The stresses of pregnancy, labor and having a new baby

Stress has always been my biggest trigger for my lupus. If I have an overly stressful day, I pay for it. The stress of pregnancy is starting to take its toll on my body. I am not sure if my body just realized what was going on, but this last week, I have gotten increasingly more sore and uncomfortable. I can’t complain too much because everything with my high-risk pregnancy has gone smoothly so far. With my hips being one of my biggest complaints with my lupus, I had actually expected this soreness to start earlier than it has.

I had an appointment with my rheumatologist last week and we discussed what happens for the rest of the pregnancy and following delivery. She said that there is an increased risk in flare the six weeks following delivery. Labor puts a lot of stress on your body and it makes sense that lupus wouldn’t like that. The stress on your body from delivering, then stress with a newborn and getting less sleep can all contribute in a lupus flare. She did say that her patients who do as well during the pregnancy, like I have, don’t usually have flares.

I am choosing not to breastfeed. With Plaquenil, you can breastfeed but a small amount does go into the milk. I’d prefer not to have my baby have any amount of Plaquenil, if I can help it. My rheumatologist mentioned that this might be a good decision as far as my lupus is concerned as well. With breastfeeding, I would always be the one who has to get up and feed the baby. By not breastfeeding, there is always an option to have someone else help out with me being able to rest or sleep more. I know this is 100 percent a personal choice and there are some strong feelings both for and against the practice, so it’s important to talk to your doctor about what’s best for you and your baby.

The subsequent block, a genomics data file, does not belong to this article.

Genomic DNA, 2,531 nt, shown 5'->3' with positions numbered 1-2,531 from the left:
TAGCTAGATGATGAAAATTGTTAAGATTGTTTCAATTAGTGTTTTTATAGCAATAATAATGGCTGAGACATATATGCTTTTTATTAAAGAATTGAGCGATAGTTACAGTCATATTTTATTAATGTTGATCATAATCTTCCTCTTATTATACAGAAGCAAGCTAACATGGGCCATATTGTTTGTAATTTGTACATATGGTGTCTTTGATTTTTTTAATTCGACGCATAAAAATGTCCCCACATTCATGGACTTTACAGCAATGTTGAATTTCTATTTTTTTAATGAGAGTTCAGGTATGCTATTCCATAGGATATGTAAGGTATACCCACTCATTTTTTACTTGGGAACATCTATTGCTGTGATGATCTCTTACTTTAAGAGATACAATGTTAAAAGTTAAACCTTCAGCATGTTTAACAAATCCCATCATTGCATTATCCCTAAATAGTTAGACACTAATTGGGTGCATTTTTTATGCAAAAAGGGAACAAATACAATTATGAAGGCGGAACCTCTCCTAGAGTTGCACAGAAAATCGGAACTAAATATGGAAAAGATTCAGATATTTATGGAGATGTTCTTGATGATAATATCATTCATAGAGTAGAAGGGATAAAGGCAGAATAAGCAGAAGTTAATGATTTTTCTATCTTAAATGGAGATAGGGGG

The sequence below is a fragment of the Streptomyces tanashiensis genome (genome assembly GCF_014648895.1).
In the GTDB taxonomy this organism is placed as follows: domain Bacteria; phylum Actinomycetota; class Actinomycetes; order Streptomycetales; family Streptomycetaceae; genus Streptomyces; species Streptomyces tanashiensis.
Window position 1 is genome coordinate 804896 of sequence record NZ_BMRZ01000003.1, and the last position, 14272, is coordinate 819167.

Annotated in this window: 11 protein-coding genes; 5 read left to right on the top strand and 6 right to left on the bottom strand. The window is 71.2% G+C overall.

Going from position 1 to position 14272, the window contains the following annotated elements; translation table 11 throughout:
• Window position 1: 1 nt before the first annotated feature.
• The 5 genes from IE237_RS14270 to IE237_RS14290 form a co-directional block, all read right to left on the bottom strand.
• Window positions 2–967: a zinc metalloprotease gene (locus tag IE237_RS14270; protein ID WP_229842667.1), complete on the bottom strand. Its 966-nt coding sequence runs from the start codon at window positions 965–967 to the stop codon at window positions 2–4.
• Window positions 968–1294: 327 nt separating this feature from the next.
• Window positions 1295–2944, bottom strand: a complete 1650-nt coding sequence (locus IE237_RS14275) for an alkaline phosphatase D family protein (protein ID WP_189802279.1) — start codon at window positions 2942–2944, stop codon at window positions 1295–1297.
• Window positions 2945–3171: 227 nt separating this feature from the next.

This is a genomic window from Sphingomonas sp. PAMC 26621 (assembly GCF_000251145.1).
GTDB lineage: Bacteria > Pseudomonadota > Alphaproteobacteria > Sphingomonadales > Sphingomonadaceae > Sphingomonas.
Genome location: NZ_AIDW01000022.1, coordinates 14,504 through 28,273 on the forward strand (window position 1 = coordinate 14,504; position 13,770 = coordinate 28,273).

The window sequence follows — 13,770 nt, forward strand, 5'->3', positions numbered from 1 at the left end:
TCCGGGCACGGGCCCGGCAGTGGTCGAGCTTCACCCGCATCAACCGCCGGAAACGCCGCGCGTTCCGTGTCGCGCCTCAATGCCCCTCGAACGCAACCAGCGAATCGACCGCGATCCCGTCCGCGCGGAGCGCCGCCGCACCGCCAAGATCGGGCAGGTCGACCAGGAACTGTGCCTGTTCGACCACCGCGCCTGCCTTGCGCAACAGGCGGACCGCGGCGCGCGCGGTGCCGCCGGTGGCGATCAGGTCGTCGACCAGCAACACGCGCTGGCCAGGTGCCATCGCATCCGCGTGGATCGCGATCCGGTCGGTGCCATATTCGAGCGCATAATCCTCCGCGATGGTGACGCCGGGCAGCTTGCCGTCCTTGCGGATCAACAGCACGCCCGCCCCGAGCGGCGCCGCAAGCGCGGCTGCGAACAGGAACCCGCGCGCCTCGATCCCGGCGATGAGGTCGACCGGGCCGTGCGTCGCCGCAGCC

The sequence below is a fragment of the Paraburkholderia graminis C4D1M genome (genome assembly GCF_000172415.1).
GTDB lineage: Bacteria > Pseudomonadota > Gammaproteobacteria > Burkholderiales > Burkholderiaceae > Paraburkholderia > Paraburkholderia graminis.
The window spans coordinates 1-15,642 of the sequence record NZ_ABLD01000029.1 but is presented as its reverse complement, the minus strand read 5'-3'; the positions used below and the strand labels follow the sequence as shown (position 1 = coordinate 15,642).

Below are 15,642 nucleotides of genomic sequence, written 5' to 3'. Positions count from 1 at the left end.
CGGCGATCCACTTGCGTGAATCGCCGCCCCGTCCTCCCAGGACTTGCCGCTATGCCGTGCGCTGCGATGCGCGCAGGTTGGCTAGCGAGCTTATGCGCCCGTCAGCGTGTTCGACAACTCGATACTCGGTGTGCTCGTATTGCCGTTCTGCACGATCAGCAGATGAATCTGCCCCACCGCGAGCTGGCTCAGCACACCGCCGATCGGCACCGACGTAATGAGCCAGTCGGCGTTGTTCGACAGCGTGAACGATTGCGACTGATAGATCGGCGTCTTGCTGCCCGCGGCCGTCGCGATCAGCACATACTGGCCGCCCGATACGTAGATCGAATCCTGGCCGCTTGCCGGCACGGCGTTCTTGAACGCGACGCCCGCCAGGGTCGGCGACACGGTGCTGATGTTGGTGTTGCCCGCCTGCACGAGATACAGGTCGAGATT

My doctors also said it is important to take care of myself too. Sleep when the baby sleeps. Take advantage of family and friends support. Ask for help when I need it. These are things I am not always good at. I don’t do a good job at asking for help. I am very independent and really don’t like to ask people for help.

My plan is to take things a day at a time and see how it goes. No use worrying about something in the future.

I keep getting asked if I’m getting nervous. I am actually less nervous now than I have been during this whole pregnancy. After being told last week that they would no longer stop labor if it were to happen now, because the baby is to the point where it’s ready to arrive, it was a big weight off my shoulders. During the first trimester, I was nervous about miscarriage and then I was nervous about pre-term labor. At least now I know that if a complication came up, the baby is all right to be delivered.

I’m not nervous about the actual delivery. I don’t really think about that part. I’m not worried about the pain. I realize that it’s going to be painful and that it will be different than any pain I’ve ever experienced, but I’ve dealt with a lot of pain. Pain does not scare me. As long as the baby is healthy, I can deal with the pain.

Kristie Bauer

About the Author:

Kristie Bauer is a long-time Lupus Foundation of Minnesota supporter, Walk/5K attendee and volunteer and founder of the Leaf for Lupus event fundraiser. Diagnosed with lupus at the age of 17 and now 26, she and her husband Pete were exploring the possibilities of starting a family, but Kristie was frustrated with the lack of information available regarding pregnancy and lupus. As she LIVES this big milestone, she’s graciously agreed to share her personal story.
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